Guest Repost: “A Chemical Imbalance- Gender and Chemistry in Academia” by Biochem Belle
Aug13

Guest Repost: “A Chemical Imbalance- Gender and Chemistry in Academia” by Biochem Belle

I'm pleased to bring you another guest re-post from Biochem Belle. She's previously shared her writings about letting up on the pressures we place on ourselves in science professions. This time, her post is about A Chemical Imbalance, a new 15-minute documentary that looks at gender parity in academe through the lens of one university. This post originally appeared at Biochem Belle's blog, Ever On & On. As an undergrad preparing for med school, I fell in love with chemistry, thanks in large part to a quirky gen chem professor. He convinced me that a biochem major would be great for pre-med. That department became my home for 3 years. It was fantastic, and I found my true interest in science. And I never felt that there was anything unusual about being a woman pursuing chemistry. In grad school, that changed. I've often wondered what flipped the switch. Perhaps the first clue was the fellowship offer that had the goal of increasing representation of women and minorities in the field. That initiated higher awareness of the disparities in my field, which expanded as I talked to peers and just took a look around. There were several women in my grad school class (going through the group in my head, 10 years later, I think we were pushing 40%). But at the time, there was one woman on tenure-track in the department. Another joined the department after my first year. Scanning through the faculty listings today, my undergrad department (undergrad focus with M.S. and small Ph.D. programs) is more than 25% women; my grad program looks to be around 10-15%. My Ph.D. department is fairly representative of the faculty breakdown in physical sciences, according to the most recent NSF data. Life sciences perform better, with about 30% female faculty. Across disciplines, it's not just that there are far fewer female faculty, but they earn less than their male colleagues. This phenomenon is not restricted to the US. A Chemical Imbalance is a short documentary and e-book looking at the history of female chemists at the University of Edinburgh. In the UK, less than 10% of STEM faculty are women. The Department of Chemistry at Edinburgh boasts 25%. The film, less than 15 minutes long, looks at the milestones of the department's female faculty. It also takes a brief look at the two big questions: Why do numbers of women in the faculty ranks remain low (and drop off further at upper levels), and what should be done to change the landscape? The creators provide four action points for a start. Here's why I think they matter. Monitor our numbers. Paying...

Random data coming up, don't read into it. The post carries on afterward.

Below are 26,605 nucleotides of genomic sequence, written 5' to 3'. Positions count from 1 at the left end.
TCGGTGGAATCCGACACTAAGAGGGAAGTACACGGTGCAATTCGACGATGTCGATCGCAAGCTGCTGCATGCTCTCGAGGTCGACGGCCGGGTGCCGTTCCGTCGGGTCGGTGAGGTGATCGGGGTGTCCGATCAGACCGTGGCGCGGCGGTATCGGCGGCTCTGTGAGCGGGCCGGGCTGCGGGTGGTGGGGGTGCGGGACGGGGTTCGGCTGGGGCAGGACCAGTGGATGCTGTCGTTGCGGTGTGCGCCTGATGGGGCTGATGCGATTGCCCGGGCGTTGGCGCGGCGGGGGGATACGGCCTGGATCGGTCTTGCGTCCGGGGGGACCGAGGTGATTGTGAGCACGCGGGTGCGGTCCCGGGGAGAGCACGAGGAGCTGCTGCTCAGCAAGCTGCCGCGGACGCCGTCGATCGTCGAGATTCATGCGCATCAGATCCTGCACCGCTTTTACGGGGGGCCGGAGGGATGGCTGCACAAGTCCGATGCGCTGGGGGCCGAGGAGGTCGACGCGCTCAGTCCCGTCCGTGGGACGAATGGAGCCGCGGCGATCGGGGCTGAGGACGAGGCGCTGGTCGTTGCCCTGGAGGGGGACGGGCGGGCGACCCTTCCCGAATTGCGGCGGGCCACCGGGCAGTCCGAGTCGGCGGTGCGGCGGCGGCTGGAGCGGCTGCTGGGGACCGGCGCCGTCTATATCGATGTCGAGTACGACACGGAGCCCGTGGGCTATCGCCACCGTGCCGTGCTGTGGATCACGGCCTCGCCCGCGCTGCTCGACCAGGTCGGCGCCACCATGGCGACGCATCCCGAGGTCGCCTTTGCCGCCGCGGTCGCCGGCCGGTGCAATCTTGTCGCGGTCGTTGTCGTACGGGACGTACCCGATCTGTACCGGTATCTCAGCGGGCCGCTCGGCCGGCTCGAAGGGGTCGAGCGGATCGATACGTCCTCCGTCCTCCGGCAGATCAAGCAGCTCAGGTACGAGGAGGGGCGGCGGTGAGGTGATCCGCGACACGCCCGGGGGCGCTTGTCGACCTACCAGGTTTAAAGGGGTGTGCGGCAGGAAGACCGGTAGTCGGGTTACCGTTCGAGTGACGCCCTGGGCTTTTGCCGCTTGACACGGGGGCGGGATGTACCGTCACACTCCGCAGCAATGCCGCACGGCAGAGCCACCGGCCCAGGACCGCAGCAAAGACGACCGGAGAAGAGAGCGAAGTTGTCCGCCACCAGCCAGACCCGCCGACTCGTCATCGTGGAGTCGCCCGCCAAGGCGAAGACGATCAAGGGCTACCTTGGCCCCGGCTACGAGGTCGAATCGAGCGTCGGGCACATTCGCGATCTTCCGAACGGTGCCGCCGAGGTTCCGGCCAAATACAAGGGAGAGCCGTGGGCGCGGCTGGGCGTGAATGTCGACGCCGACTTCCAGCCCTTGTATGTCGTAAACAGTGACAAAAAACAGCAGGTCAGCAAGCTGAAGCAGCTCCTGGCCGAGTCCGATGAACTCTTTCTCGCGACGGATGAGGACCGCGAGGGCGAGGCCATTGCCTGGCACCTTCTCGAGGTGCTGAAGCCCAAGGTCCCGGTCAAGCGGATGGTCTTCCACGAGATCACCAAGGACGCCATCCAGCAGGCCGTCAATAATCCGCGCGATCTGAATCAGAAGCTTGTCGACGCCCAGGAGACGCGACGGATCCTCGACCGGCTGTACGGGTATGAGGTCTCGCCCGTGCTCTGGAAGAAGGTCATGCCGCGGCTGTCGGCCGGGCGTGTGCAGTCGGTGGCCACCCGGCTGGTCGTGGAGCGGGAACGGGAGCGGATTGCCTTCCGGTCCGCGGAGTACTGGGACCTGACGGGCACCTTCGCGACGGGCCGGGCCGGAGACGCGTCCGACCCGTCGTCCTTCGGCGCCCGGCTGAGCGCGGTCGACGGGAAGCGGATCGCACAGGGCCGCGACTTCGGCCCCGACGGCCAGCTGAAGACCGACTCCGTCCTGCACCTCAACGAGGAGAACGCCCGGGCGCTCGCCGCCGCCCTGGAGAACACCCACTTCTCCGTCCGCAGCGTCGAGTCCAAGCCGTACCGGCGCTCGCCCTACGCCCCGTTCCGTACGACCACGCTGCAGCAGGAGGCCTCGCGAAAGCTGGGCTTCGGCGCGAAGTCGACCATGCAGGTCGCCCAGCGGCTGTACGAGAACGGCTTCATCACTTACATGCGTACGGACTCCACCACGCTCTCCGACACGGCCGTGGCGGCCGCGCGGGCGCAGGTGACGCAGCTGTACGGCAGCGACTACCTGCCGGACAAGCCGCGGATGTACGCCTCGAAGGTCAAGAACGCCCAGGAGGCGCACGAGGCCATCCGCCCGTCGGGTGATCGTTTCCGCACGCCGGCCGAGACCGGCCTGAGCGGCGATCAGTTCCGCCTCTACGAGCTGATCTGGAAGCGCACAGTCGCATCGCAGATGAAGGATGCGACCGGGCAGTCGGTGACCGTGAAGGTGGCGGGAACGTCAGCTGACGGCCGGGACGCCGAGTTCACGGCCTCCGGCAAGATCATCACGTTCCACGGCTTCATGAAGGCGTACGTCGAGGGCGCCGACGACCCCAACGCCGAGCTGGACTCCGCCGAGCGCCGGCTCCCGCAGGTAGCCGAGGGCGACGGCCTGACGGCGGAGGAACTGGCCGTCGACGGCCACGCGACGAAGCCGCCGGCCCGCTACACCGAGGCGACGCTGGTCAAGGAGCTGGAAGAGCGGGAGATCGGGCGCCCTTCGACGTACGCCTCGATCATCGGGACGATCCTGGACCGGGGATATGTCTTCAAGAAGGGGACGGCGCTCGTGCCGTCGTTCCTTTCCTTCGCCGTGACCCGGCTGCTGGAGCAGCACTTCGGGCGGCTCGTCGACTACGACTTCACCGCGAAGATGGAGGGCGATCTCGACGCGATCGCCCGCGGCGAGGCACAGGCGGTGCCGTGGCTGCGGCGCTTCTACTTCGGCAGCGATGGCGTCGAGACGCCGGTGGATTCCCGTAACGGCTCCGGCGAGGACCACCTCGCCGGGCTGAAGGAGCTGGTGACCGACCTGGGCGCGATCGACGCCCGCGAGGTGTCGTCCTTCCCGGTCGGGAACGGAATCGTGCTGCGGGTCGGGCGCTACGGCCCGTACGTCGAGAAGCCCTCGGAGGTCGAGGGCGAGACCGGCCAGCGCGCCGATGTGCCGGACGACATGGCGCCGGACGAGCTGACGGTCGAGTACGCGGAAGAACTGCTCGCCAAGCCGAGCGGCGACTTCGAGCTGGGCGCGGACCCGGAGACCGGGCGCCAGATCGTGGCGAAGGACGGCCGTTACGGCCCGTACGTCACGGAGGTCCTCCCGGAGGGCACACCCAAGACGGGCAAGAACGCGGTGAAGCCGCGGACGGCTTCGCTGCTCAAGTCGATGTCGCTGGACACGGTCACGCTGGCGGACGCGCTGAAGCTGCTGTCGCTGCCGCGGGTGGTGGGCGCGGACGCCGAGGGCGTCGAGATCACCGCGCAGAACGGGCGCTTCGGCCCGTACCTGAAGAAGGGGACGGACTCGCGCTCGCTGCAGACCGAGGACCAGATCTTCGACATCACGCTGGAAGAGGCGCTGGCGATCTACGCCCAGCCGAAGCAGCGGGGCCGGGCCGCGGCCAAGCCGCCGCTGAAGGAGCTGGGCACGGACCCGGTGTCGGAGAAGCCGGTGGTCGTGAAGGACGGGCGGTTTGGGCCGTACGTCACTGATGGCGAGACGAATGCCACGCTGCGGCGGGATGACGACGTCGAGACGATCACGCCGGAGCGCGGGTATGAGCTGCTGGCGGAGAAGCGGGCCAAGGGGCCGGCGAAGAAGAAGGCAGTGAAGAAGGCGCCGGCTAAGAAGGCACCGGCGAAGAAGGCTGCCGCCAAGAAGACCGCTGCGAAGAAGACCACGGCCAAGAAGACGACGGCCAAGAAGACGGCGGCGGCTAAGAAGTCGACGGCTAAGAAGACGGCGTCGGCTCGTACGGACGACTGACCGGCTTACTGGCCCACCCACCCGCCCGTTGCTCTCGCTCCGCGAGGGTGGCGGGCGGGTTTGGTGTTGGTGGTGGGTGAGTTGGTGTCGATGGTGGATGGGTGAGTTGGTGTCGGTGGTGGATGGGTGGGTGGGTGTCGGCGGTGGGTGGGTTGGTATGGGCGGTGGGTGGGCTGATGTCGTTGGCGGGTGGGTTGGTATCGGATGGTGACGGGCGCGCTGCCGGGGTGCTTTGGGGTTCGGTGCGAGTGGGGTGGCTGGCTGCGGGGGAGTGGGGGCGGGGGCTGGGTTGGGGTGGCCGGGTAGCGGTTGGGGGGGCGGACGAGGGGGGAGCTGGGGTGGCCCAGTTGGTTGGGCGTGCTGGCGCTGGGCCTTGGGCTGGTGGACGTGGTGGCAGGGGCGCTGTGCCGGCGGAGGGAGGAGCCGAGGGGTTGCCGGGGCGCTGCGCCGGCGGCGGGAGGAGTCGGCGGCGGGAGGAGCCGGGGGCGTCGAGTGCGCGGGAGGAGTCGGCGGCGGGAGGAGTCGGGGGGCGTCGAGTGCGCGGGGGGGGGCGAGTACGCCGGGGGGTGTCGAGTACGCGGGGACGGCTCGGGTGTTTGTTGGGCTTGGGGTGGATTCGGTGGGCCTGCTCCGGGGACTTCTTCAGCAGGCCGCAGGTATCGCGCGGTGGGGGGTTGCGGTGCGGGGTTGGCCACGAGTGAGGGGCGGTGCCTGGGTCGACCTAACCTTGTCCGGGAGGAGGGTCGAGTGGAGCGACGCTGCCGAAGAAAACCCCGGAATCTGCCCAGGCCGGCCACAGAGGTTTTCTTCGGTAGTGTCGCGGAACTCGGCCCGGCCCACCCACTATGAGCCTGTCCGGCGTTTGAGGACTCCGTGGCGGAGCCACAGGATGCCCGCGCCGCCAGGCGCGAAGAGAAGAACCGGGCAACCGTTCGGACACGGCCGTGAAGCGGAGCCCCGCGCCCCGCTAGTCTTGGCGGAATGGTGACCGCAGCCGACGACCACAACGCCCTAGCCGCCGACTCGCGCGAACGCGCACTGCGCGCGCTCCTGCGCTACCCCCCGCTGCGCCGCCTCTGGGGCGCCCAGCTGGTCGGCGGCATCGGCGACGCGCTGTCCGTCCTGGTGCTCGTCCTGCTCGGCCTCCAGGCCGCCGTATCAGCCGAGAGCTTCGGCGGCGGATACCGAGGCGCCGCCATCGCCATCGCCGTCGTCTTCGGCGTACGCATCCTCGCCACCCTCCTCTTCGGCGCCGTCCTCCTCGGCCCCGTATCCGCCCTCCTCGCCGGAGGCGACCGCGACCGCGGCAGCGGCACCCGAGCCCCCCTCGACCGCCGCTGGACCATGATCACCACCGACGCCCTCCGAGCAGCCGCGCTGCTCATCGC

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This week on CENtral Science: Tacky ancients, Solar upswing, and more
May24

This week on CENtral Science: Tacky ancients, Solar upswing, and more

Tweet of the week: "In discrepancy is discovery" - Lesson learnt from scientific research.— Curious Wavefunction (@curiouswavefn) May 20, 2013 To the network: Artful Science: Was antiquity really so tacky? Cleantech Chemistry: Never Mind All That: Solar on the upswing Newscripts: In Print: Toys Will Be Toys and Amusing News Aliquots The Safety Zone: Dow launches Lab Safety Academy website The Watch Glass: Teflon: Newcomer to heat exchange and What's That Stuff? Chicken Eggs and Texas City: Portrait of a Chemical Town and C&EN Talks With Mae Jemison and Chemist tried in Chicago riot...

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